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Film Reviews The Skyjacker’s Tale: Engaging but scattershot doc lacks nuance

In The Skyjacker’s Tale, is about a decades-old case of murder, economic disparity, toxic race relations and a justice system that seemed to favour white mainlanders over the local black population.

2 out of 4 stars

Title
The Skyjacker’s Tale
Written by
Jamie Kastner
Directed by
Jamie Kastner
Starring
Ishmael Muslim Ali, Margaret Ratner Kunstler and Leroy Mercer
Country
USA
Language
English

In the early 1970s, the U.S. Virgin Islands was a bustling blue-sky paradise: Tourists and industry flocked to the Caribbean archipelago, attracted by the spotless white-sand beaches and what seemed to be the relatively soft touch of American colonialism. Hess Oil's massive new refinery lifted the local economy and there was so little crime that nobody bothered to lock their doors. But everything changed on Sept. 6, 1972, when five black locals massacred eight people – seven white tourists and a black maintenance worker – at the Fountain Valley Golf Course, a St. Croix refuge owned by the Rockefeller family.

At least, that's the schematically drawn backdrop for The Skyjacker's Tale, an engaging if scattershot new documentary from director Jamie Kastner (Kike Like Me, The Secret Disco Revolution) about a decades-old case of murder, economic disparity, toxic race relations and a justice system that seemed to favour white mainlanders over the local black population. The more nuanced reality, which curious viewers can glean through a dip into archival news footage available online, largely fails to push its way into the film's frames.

The skyjacker in question, and the charismatic centre of Kastner's film, is Ishmael Muslim Ali, a.k.a. Ronald Labeet, a black Islander whose teenage brushes with the law in the mid-1960s led to a recommended stint in the U.S. Army. Over in Vietnam, he grew disenchanted with the United States and its murderous foreign policy, quitting the military with a dishonourable discharge and moving to New York, where he took up with the Black Panthers. Ali returned to St. Croix as a self-described "revolutionary," where, as he gleefully admits to Kastner's camera, he spent his days sticking up tourists for cash.

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So, when terror struck at the Fountain Valley club – witnesses said the attackers screamed anti-white epithets while spraying bullets – Ali and his associates were scooped up as primary suspects. In short order, they signed confessions.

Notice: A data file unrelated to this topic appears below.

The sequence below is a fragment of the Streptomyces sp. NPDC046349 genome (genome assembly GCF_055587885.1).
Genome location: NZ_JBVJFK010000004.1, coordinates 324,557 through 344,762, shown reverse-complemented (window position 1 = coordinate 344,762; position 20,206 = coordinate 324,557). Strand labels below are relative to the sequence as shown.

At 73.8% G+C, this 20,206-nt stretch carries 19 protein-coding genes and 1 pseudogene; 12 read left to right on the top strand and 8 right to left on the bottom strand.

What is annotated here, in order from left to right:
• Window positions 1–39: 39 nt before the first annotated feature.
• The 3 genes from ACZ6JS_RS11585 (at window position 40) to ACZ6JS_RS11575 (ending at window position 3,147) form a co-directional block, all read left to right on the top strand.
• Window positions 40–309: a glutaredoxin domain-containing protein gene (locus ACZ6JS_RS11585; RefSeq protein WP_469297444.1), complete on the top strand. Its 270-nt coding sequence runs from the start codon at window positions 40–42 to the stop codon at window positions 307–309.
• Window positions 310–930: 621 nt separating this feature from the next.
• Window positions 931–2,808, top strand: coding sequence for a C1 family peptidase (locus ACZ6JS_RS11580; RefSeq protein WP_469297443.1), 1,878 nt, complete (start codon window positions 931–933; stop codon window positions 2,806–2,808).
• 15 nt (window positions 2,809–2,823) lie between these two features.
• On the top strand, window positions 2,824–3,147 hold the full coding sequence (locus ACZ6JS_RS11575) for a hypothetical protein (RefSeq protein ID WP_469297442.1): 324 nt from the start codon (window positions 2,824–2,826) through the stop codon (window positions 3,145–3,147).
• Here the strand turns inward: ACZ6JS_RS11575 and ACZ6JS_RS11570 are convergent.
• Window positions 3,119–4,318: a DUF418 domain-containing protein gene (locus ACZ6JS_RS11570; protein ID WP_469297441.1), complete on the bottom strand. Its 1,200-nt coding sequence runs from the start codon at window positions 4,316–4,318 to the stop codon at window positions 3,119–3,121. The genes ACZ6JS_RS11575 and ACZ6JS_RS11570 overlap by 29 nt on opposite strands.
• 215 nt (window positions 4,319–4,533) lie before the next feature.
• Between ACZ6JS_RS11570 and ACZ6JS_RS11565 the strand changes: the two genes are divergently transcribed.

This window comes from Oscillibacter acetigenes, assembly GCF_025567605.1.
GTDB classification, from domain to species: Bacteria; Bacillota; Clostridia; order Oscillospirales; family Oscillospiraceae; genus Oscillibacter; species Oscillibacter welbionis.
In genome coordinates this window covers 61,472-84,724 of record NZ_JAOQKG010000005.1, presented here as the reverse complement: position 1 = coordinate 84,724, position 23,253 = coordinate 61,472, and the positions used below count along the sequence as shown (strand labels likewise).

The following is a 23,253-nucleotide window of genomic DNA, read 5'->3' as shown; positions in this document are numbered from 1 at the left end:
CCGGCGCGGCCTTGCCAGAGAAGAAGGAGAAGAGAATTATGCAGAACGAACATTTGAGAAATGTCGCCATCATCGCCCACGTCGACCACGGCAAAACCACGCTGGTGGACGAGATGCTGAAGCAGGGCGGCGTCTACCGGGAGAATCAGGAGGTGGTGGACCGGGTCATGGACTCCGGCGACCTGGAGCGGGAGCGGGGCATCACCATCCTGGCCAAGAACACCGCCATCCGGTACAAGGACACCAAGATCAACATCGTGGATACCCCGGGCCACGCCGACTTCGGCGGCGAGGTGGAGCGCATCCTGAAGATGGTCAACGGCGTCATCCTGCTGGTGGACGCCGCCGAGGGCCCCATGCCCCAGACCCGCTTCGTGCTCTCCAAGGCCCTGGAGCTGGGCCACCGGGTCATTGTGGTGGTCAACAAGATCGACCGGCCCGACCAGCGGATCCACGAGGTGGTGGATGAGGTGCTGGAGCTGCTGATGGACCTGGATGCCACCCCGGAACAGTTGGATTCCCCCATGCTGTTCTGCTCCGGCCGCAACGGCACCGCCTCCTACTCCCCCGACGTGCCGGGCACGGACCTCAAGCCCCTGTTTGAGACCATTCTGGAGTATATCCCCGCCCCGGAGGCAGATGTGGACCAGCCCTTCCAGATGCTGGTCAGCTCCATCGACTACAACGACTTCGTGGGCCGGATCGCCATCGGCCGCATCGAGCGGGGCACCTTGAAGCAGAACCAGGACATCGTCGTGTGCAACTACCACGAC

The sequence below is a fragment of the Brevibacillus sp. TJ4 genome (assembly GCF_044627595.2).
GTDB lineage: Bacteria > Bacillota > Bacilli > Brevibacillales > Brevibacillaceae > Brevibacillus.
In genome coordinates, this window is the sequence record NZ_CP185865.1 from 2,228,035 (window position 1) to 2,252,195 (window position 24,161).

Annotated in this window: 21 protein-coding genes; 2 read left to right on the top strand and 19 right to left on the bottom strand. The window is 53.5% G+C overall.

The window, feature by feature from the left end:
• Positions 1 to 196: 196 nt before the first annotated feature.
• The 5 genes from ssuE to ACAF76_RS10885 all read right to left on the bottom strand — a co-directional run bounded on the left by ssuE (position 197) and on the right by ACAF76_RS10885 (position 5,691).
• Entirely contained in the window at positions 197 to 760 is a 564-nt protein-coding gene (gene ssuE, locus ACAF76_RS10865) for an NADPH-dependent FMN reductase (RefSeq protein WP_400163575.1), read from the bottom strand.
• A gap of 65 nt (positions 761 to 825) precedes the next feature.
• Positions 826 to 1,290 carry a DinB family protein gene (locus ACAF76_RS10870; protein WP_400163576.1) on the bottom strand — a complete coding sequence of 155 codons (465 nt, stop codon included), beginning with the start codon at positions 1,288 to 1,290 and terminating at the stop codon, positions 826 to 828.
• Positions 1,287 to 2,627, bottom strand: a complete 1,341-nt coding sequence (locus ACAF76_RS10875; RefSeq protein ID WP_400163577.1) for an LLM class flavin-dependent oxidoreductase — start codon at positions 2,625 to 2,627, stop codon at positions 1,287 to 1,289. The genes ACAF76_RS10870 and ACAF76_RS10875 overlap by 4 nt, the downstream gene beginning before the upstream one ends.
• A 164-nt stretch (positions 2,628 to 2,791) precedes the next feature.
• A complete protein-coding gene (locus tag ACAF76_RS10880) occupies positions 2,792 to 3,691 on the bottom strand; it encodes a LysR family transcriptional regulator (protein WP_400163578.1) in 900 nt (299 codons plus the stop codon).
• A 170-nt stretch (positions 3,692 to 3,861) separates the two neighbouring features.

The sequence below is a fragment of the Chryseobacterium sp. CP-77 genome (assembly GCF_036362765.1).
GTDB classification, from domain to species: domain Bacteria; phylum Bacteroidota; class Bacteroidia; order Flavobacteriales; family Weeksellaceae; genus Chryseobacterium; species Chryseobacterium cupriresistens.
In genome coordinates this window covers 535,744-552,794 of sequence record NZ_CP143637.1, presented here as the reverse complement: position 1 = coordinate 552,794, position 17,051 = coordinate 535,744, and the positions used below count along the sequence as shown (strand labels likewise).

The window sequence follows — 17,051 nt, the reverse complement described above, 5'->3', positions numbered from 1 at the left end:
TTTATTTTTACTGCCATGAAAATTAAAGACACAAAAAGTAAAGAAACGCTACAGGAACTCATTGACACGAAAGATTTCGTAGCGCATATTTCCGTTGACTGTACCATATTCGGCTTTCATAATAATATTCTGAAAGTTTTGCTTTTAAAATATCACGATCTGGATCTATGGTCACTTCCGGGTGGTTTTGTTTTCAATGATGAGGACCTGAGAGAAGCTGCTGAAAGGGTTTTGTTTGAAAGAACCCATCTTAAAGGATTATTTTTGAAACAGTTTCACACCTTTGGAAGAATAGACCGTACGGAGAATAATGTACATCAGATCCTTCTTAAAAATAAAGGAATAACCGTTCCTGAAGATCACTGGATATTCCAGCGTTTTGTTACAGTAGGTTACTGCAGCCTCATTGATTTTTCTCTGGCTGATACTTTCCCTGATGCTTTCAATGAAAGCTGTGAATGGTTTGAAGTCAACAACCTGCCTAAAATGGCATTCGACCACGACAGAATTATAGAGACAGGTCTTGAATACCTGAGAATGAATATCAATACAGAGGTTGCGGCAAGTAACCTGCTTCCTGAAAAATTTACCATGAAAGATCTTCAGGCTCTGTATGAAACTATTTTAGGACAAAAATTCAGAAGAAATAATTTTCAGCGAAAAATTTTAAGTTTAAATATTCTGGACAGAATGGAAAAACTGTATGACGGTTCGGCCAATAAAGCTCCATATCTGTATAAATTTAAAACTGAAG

Then, the circus came to town. William Kunstler, the radical New York lawyer who had defended the Chicago Seven, took on the case and argued the confessions had been extracted through torture. His former wife, Margaret Ratner Kunstler, pops up to note the similarities with "what's happening now" in America and that "you couldn't stand on the sidelines," while riots over institutionalized racism erupted in the streets. But Kastner doesn't play up the parallels.

In the end, the trial judge – a Nixon appointee and former Rockefeller employee – ruled against the men, sentencing them each to eight life terms plus 90 years. Ali served 12 years before he managed, during a judicial transfer from St. Croix to New York in 1984, to orchestrate a hijacking that brought him to Cuba.

Lacking archival footage, Kastner stages true crime re-enactments of the massacre and the hijacking, bringing both moments to horrific life. The scenes are intercut with interviews with supporting players, including the airline pilot and a waitress who witnessed the murders. (Showing the fetish for the 1970s that he displayed in his doc The Secret Disco Revolution, Kastner nails the period details nicely.)

But Ali, who had not been heard from since the hijacking, is the star of the show, and the film revels in the access to a fault. So, even as he cuts confusingly between talking heads and time periods, Kastner elides key details that might have given viewers a more complex portrait of both the setting and his anti-hero's role in the drama. He isn't interested in probing the who-done-it of the massacre, so taken is he instead with the question of whether the men were tortured. And while Kastner comes up with a newsworthy scoop on that front, it's disappointing to watch him fritter away other opportunities.

Just as he took control of the plane, Ali commandeers the picture. For better and worse, this is the skyjacker's tale.

Ishmael Muslim Ali, subject of The Skyjacker's Tale, will participate in a Q&A via Skype after the film's premiere Jan. 20 at the Hot Docs Ted Rogers Cinema in Toronto.

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